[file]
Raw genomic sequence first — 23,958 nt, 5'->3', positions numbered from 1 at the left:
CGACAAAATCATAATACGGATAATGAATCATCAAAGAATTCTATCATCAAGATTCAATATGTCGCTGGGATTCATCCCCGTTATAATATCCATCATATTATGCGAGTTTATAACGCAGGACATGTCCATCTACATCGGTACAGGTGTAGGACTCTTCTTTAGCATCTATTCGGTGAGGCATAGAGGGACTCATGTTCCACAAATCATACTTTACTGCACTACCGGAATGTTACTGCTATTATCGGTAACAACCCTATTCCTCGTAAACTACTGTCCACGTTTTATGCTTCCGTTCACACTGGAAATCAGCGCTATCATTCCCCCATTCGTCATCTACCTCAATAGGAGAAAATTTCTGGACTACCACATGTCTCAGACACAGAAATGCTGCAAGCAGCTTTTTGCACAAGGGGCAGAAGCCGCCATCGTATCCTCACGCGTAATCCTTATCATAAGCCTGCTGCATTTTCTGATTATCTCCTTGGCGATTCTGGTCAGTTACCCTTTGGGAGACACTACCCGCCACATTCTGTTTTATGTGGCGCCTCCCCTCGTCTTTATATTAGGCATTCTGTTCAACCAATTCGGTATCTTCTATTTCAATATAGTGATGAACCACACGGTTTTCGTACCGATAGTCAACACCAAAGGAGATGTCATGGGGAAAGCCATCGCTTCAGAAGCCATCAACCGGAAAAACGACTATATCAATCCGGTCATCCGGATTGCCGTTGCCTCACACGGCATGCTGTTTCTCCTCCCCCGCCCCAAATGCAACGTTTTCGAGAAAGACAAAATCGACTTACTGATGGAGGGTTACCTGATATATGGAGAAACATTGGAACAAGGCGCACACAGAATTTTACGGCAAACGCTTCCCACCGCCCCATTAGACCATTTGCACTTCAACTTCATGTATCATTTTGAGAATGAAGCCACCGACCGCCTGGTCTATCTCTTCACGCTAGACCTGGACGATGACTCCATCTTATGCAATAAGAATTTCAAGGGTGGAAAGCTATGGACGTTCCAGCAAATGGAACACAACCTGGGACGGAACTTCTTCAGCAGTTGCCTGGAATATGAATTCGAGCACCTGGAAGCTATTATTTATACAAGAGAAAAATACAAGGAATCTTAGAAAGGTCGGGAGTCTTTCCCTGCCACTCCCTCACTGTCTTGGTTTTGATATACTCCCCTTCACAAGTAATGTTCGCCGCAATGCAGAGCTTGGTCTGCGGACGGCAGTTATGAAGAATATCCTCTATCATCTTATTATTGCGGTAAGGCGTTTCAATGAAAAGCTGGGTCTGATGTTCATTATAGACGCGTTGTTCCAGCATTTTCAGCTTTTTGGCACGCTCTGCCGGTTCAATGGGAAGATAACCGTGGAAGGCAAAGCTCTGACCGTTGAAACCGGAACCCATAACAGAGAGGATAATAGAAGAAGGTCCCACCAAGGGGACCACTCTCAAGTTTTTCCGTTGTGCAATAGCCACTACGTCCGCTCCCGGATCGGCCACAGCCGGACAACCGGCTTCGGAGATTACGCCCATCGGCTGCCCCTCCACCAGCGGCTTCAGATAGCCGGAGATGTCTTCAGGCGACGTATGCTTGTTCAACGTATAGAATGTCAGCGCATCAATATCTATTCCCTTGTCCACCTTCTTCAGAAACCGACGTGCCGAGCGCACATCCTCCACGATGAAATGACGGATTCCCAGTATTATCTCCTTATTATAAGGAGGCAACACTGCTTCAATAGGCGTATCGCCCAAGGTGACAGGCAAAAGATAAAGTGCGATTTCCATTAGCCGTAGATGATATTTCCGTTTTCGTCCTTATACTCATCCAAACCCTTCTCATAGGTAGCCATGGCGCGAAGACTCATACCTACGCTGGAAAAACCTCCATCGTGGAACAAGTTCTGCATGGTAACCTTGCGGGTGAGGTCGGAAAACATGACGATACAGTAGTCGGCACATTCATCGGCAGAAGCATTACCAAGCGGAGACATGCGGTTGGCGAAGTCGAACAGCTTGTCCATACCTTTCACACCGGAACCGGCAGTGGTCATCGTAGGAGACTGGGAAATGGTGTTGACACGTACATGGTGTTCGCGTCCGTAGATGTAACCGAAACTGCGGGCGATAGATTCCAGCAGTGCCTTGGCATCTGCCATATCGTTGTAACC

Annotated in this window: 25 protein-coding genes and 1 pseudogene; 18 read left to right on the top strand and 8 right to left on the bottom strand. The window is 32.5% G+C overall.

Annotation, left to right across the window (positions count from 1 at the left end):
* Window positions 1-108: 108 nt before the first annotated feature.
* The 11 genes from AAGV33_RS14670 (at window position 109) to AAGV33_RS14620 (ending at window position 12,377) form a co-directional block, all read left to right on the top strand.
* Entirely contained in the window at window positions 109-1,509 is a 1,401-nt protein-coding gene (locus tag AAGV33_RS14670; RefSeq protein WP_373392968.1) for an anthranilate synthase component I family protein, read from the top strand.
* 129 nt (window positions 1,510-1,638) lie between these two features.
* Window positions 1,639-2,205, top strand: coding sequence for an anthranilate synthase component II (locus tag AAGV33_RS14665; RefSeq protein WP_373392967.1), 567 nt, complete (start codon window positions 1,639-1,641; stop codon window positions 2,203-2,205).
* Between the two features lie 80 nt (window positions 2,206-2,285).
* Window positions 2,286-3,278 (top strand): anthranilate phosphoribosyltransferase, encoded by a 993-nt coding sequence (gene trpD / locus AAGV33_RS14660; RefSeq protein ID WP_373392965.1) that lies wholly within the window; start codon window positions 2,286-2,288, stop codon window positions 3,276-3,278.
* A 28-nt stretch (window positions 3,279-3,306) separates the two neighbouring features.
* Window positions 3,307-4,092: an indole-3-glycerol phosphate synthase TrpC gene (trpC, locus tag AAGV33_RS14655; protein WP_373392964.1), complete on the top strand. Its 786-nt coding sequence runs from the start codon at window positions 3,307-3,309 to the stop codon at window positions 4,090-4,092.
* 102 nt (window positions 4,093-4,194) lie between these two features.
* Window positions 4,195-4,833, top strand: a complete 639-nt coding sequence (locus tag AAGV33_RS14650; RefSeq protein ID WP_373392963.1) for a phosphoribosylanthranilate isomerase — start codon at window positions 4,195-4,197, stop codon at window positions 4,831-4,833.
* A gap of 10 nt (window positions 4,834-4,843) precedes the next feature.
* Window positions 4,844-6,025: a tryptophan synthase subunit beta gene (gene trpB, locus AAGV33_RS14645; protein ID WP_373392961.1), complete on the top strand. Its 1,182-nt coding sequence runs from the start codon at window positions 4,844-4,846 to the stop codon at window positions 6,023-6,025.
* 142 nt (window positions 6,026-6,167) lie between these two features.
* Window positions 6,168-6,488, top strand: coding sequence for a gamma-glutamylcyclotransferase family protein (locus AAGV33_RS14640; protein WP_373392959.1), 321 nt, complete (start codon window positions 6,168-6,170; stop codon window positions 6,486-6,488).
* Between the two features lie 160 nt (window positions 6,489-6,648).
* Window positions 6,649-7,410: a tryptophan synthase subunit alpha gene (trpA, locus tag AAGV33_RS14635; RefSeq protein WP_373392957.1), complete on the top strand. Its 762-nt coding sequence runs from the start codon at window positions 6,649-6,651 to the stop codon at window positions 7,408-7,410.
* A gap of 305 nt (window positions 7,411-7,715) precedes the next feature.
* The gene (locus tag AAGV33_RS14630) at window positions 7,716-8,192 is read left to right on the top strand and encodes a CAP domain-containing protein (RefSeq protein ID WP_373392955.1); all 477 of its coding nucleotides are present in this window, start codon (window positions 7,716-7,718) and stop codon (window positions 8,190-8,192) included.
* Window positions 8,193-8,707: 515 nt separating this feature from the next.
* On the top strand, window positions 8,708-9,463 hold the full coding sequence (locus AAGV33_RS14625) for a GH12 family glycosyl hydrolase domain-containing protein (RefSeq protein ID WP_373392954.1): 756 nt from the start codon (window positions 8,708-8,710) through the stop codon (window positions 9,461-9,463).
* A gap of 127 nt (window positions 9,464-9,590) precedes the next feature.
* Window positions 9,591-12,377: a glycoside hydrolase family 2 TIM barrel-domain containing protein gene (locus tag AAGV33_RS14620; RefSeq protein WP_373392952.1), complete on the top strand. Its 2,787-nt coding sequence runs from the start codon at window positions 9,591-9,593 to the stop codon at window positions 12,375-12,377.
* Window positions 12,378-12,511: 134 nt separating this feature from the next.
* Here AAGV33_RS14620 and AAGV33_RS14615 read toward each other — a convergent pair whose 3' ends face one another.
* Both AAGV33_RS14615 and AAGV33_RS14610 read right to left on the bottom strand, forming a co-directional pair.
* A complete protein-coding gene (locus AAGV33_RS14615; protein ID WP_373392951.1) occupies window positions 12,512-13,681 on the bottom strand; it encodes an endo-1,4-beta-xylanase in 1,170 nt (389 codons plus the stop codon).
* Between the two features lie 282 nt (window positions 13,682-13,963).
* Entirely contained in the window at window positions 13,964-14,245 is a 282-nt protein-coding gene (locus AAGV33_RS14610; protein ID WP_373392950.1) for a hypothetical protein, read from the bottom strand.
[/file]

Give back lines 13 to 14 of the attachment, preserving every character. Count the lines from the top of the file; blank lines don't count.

* Window positions 3,307-4,092: an indole-3-glycerol phosphate synthase TrpC gene (trpC, locus tag AAGV33_RS14655; protein WP_373392964.1), complete on the top strand. Its 786-nt coding sequence runs from the start codon at window positions 3,307-3,309 to the stop codon at window positions 4,090-4,092.
* 102 nt (window positions 4,093-4,194) lie between these two features.